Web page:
In most cases, Medicare pays your Medicare providers directly based on the program’s reimbursement rates. In rare cases, Medicare will reimburse an individual directly for expenses related to his or her medical care.
Claims for Medicare Part A and Part B Original Medicare consists of two parts: Medicare Part A (hospital insurance) and Medicare Part B (medical insurance). Your doctor will submit part A and Part B claims. If for some reason your doctor has not submitted the claim and you are not able to have the doctor submit the claim, you could then file the claim yourself. To check the status of either a Part A or Part B Medicare claim, visit mymedicare.com and log into your account.
Filing Medicare claims for Part C and Part D Both Medicare Part C (Medicare Advantage) and Medicare Part D (Prescription Drug Coverage) do not require that you file claims directly because Medicare pays the insurance companies an established amount monthly. All copayments, coinsurance, or any deductibles that are part of the established plan will be your responsibility to pay at time of service. In some cases, individuals may be asked to pay the full cost of the service if the provider is out of network. In these cases, you would file the claims with the plan. When filing these claims, they should be submitted with the plan (Medical Advantage or Prescription Drug Coverage), not with Medicare. It’s best to always check with the plan before visiting a doctor to confirm they are in-network or out-of-network and to understand what the claim process would be.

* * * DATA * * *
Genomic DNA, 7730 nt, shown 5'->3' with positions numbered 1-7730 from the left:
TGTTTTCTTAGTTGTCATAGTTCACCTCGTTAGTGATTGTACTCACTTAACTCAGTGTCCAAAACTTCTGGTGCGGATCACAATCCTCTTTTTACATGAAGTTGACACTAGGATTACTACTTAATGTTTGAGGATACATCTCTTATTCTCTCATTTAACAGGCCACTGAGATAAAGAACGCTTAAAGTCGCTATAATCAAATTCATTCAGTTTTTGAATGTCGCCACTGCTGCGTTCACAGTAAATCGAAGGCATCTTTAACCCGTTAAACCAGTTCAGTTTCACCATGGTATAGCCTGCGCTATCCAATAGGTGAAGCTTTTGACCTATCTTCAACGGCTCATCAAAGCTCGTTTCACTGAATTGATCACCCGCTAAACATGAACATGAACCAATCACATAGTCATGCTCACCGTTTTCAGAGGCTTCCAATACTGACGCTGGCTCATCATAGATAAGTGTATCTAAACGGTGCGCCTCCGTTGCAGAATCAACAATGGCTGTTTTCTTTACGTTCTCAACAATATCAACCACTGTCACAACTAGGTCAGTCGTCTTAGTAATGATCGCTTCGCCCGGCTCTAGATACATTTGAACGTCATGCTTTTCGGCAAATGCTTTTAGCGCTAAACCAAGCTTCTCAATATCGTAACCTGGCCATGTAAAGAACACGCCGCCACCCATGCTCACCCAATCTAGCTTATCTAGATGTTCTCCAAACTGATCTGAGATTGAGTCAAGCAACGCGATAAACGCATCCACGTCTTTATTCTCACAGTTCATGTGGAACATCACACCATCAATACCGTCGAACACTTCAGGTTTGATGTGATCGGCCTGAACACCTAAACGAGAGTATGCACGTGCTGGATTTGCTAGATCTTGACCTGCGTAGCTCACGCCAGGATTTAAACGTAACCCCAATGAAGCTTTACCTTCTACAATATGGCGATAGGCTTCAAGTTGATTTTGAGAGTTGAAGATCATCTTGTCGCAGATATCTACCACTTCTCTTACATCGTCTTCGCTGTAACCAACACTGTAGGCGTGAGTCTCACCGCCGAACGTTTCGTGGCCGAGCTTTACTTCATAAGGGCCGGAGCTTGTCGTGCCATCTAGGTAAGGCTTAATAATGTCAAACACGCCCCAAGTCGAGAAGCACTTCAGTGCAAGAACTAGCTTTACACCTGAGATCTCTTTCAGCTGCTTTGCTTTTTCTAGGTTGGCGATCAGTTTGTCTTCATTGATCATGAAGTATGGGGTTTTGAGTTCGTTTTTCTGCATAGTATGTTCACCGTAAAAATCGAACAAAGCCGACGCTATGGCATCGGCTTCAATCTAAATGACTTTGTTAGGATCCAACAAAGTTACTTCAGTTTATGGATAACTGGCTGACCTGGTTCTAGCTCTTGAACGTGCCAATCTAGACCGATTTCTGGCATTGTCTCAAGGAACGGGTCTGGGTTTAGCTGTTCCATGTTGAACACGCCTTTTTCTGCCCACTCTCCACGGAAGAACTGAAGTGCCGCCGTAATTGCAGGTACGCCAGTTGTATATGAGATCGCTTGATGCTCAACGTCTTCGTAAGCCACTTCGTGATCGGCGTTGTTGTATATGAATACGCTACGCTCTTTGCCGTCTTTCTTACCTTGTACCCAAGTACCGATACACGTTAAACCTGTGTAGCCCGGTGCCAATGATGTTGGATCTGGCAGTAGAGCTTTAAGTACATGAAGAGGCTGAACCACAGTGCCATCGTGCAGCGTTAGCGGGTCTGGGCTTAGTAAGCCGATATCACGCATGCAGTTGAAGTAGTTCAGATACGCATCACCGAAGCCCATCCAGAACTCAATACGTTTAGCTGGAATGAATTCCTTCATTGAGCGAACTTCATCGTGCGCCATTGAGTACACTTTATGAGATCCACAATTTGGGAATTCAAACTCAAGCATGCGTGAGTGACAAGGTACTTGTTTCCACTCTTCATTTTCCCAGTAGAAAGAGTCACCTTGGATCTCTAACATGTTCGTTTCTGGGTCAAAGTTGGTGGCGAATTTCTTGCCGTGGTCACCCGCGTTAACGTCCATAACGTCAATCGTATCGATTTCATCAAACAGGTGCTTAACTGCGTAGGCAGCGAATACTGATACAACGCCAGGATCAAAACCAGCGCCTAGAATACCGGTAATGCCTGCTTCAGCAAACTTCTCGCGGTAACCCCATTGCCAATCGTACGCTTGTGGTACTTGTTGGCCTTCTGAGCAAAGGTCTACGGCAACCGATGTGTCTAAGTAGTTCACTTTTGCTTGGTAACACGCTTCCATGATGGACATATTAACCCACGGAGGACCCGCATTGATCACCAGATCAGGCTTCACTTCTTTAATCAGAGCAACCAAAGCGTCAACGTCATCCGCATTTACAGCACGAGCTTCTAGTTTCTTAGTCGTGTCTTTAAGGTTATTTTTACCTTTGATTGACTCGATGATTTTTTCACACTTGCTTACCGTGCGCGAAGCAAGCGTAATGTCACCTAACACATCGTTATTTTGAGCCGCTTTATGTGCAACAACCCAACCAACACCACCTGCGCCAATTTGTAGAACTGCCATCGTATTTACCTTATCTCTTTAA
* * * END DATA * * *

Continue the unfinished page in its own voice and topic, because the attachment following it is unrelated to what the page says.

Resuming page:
Time limits on Medicare claims All Medicare claims should be filed within 12 months of when the medical service(s) were provided. The claim must be filed within this timeframe so that Medicare can pay its share. For example, if your doctor provided service on August 1, 2018, you and your doctor have until August 1, 2019 to file the claim. Even if you have paid the doctor your portion of the costs directly, you’ll want to confirm that the doctor has submitted the claim within the allotted timeframe. Deductibles are credited only when the claimed are filed and processed. To confirm claims are being submitted on time you can log into MyMedicare.gov to check the status. If for some reason it’s not being filed, you should follow-up with your doctor. If they are still unable to submit the claim, you’ll then want to submit it yourself so it’s done within the time allotted.
Medicare forms for filing a claim To submit a Medicare form you’ll want to download the Patient Request for Medical Payment form, known as the CMS 1490S. This form can be downloaded and printed from the web address provided, or it can be picked up from a Social Security office. The form includes directions on how to correctly complete and submit the form. If you have any questions while completing the form, it’s best to contact Medicare directly at, 1-800-MEDICARE. Representatives are available 24/7 to answer questions. In most cases you’ll need to submit a completed form and the following:
- An itemized bill from whom you received the service(s)
- A detailed letter explaining the reason for submitting the form
- Supporting documents related to the claim
Medicare reimbursement The first step in finding out if you can be reimbursed for your medical expenses through Medicare is to confirm that your doctor accepts Medicare assignments. If your doctor does accept Medicare, you are only responsible for paying the portion of the total cost of service(s) that would be your responsibility. This could include copayments, coinsurance, and deductibles. If the doctor does not accept Medicare, the cost of the services will be your responsibility. If your doctor changes who they work with, and no longer accepts Medicare, you will be notified.